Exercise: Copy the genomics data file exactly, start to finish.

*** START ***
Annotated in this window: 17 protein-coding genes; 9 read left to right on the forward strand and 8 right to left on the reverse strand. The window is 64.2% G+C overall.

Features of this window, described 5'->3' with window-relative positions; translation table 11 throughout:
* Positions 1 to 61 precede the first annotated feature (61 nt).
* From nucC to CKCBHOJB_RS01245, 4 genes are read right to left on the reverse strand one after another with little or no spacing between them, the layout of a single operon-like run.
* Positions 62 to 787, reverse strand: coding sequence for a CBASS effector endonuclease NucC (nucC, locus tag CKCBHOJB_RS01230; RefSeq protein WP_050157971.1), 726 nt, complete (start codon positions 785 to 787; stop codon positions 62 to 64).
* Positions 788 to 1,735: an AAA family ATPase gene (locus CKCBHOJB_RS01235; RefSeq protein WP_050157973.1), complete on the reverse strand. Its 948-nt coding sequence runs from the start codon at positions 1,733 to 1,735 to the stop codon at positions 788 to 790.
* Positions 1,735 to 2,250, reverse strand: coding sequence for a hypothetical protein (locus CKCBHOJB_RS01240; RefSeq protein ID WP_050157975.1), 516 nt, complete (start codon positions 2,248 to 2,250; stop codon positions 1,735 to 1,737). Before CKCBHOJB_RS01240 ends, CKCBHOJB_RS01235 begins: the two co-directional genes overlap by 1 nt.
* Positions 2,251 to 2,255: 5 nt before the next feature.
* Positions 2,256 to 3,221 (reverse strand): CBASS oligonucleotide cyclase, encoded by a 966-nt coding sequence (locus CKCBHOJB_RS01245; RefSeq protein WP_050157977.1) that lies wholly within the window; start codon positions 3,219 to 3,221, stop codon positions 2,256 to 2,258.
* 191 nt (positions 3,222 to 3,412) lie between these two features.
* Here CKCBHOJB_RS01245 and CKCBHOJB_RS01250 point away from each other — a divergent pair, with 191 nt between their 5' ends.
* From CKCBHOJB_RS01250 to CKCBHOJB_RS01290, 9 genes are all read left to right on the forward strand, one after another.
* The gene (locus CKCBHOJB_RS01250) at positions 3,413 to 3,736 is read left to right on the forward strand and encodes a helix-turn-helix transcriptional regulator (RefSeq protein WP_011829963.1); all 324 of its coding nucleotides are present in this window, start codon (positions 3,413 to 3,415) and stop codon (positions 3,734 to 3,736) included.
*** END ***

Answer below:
Annotated in this window: 17 protein-coding genes; 9 read left to right on the forward strand and 8 right to left on the reverse strand. The window is 64.2% G+C overall.

Features of this window, described 5'->3' with window-relative positions; translation table 11 throughout:
* Positions 1 to 61 precede the first annotated feature (61 nt).
* From nucC to CKCBHOJB_RS01245, 4 genes are read right to left on the reverse strand one after another with little or no spacing between them, the layout of a single operon-like run.
* Positions 62 to 787, reverse strand: coding sequence for a CBASS effector endonuclease NucC (nucC, locus tag CKCBHOJB_RS01230; RefSeq protein WP_050157971.1), 726 nt, complete (start codon positions 785 to 787; stop codon positions 62 to 64).
* Positions 788 to 1,735: an AAA family ATPase gene (locus CKCBHOJB_RS01235; RefSeq protein WP_050157973.1), complete on the reverse strand. Its 948-nt coding sequence runs from the start codon at positions 1,733 to 1,735 to the stop codon at positions 788 to 790.
* Positions 1,735 to 2,250, reverse strand: coding sequence for a hypothetical protein (locus CKCBHOJB_RS01240; RefSeq protein ID WP_050157975.1), 516 nt, complete (start codon positions 2,248 to 2,250; stop codon positions 1,735 to 1,737). Before CKCBHOJB_RS01240 ends, CKCBHOJB_RS01235 begins: the two co-directional genes overlap by 1 nt.
* Positions 2,251 to 2,255: 5 nt before the next feature.
* Positions 2,256 to 3,221 (reverse strand): CBASS oligonucleotide cyclase, encoded by a 966-nt coding sequence (locus CKCBHOJB_RS01245; RefSeq protein WP_050157977.1) that lies wholly within the window; start codon positions 3,219 to 3,221, stop codon positions 2,256 to 2,258.
* 191 nt (positions 3,222 to 3,412) lie between these two features.
* Here CKCBHOJB_RS01245 and CKCBHOJB_RS01250 point away from each other — a divergent pair, with 191 nt between their 5' ends.
* From CKCBHOJB_RS01250 to CKCBHOJB_RS01290, 9 genes are all read left to right on the forward strand, one after another.
* The gene (locus CKCBHOJB_RS01250) at positions 3,413 to 3,736 is read left to right on the forward strand and encodes a helix-turn-helix transcriptional regulator (RefSeq protein WP_011829963.1); all 324 of its coding nucleotides are present in this window, start codon (positions 3,413 to 3,415) and stop codon (positions 3,734 to 3,736) included.